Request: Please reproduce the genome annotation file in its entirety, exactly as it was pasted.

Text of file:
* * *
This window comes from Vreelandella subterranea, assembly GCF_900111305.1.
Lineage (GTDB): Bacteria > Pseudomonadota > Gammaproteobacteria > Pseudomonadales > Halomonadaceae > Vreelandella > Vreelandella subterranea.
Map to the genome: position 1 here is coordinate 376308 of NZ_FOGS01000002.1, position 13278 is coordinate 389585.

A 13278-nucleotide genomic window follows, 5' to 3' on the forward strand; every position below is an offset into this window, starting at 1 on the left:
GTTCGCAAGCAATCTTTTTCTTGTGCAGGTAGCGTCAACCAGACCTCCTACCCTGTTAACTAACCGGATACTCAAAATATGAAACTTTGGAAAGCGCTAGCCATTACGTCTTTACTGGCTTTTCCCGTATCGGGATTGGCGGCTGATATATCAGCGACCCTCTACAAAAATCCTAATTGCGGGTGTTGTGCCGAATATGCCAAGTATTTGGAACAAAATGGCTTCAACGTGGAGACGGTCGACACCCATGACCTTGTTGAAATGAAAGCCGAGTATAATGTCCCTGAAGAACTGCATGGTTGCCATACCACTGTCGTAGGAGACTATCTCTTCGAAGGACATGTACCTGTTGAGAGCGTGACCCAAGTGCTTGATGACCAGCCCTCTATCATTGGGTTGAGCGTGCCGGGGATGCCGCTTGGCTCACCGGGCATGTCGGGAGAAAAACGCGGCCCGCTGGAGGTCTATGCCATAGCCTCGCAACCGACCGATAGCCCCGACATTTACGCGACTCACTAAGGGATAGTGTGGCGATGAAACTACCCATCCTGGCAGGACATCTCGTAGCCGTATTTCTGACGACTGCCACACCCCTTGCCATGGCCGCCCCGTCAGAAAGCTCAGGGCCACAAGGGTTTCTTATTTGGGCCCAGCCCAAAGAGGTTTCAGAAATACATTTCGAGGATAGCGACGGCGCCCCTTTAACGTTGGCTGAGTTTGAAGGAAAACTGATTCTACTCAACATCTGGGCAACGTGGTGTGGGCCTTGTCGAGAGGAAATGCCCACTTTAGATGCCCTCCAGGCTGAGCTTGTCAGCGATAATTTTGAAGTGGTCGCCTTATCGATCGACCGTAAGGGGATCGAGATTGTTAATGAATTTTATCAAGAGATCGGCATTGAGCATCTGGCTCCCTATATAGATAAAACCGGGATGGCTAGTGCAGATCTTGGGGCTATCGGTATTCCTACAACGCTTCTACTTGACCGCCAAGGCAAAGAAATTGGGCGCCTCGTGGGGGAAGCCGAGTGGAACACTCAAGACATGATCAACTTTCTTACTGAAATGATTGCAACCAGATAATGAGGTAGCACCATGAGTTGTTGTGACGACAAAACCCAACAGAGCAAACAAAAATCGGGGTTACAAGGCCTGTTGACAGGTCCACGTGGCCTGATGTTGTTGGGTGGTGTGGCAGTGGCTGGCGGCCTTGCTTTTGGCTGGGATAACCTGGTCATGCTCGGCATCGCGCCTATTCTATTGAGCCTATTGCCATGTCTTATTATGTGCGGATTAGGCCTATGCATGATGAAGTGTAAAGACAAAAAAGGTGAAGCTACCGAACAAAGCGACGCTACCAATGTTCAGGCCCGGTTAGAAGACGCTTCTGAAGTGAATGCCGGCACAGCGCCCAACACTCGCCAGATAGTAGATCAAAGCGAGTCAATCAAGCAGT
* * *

This window comes from Vreelandella subterranea, assembly GCF_900111305.1.
Lineage (GTDB): Bacteria > Pseudomonadota > Gammaproteobacteria > Pseudomonadales > Halomonadaceae > Vreelandella > Vreelandella subterranea.
Map to the genome: position 1 here is coordinate 376308 of NZ_FOGS01000002.1, position 13278 is coordinate 389585.

A 13278-nucleotide genomic window follows, 5' to 3' on the forward strand; every position below is an offset into this window, starting at 1 on the left:
GTTCGCAAGCAATCTTTTTCTTGTGCAGGTAGCGTCAACCAGACCTCCTACCCTGTTAACTAACCGGATACTCAAAATATGAAACTTTGGAAAGCGCTAGCCATTACGTCTTTACTGGCTTTTCCCGTATCGGGATTGGCGGCTGATATATCAGCGACCCTCTACAAAAATCCTAATTGCGGGTGTTGTGCCGAATATGCCAAGTATTTGGAACAAAATGGCTTCAACGTGGAGACGGTCGACACCCATGACCTTGTTGAAATGAAAGCCGAGTATAATGTCCCTGAAGAACTGCATGGTTGCCATACCACTGTCGTAGGAGACTATCTCTTCGAAGGACATGTACCTGTTGAGAGCGTGACCCAAGTGCTTGATGACCAGCCCTCTATCATTGGGTTGAGCGTGCCGGGGATGCCGCTTGGCTCACCGGGCATGTCGGGAGAAAAACGCGGCCCGCTGGAGGTCTATGCCATAGCCTCGCAACCGACCGATAGCCCCGACATTTACGCGACTCACTAAGGGATAGTGTGGCGATGAAACTACCCATCCTGGCAGGACATCTCGTAGCCGTATTTCTGACGACTGCCACACCCCTTGCCATGGCCGCCCCGTCAGAAAGCTCAGGGCCACAAGGGTTTCTTATTTGGGCCCAGCCCAAAGAGGTTTCAGAAATACATTTCGAGGATAGCGACGGCGCCCCTTTAACGTTGGCTGAGTTTGAAGGAAAACTGATTCTACTCAACATCTGGGCAACGTGGTGTGGGCCTTGTCGAGAGGAAATGCCCACTTTAGATGCCCTCCAGGCTGAGCTTGTCAGCGATAATTTTGAAGTGGTCGCCTTATCGATCGACCGTAAGGGGATCGAGATTGTTAATGAATTTTATCAAGAGATCGGCATTGAGCATCTGGCTCCCTATATAGATAAAACCGGGATGGCTAGTGCAGATCTTGGGGCTATCGGTATTCCTACAACGCTTCTACTTGACCGCCAAGGCAAAGAAATTGGGCGCCTCGTGGGGGAAGCCGAGTGGAACACTCAAGACATGATCAACTTTCTTACTGAAATGATTGCAACCAGATAATGAGGTAGCACCATGAGTTGTTGTGACGACAAAACCCAACAGAGCAAACAAAAATCGGGGTTACAAGGCCTGTTGACAGGTCCACGTGGCCTGATGTTGTTGGGTGGTGTGGCAGTGGCTGGCGGCCTTGCTTTTGGCTGGGATAACCTGGTCATGCTCGGCATCGCGCCTATTCTATTGAGCCTATTGCCATGTCTTATTATGTGCGGATTAGGCCTATGCATGATGAAGTGTAAAGACAAAAAAGGTGAAGCTACCGAACAAAGCGACGCTACCAATGTTCAGGCCCGGTTAGAAGACGCTTCTGAAGTGAATGCCGGCACAGCGCCCAACACTCGCCAGATAGTAGATCAAAGCGAGTCAATCAAGCAGT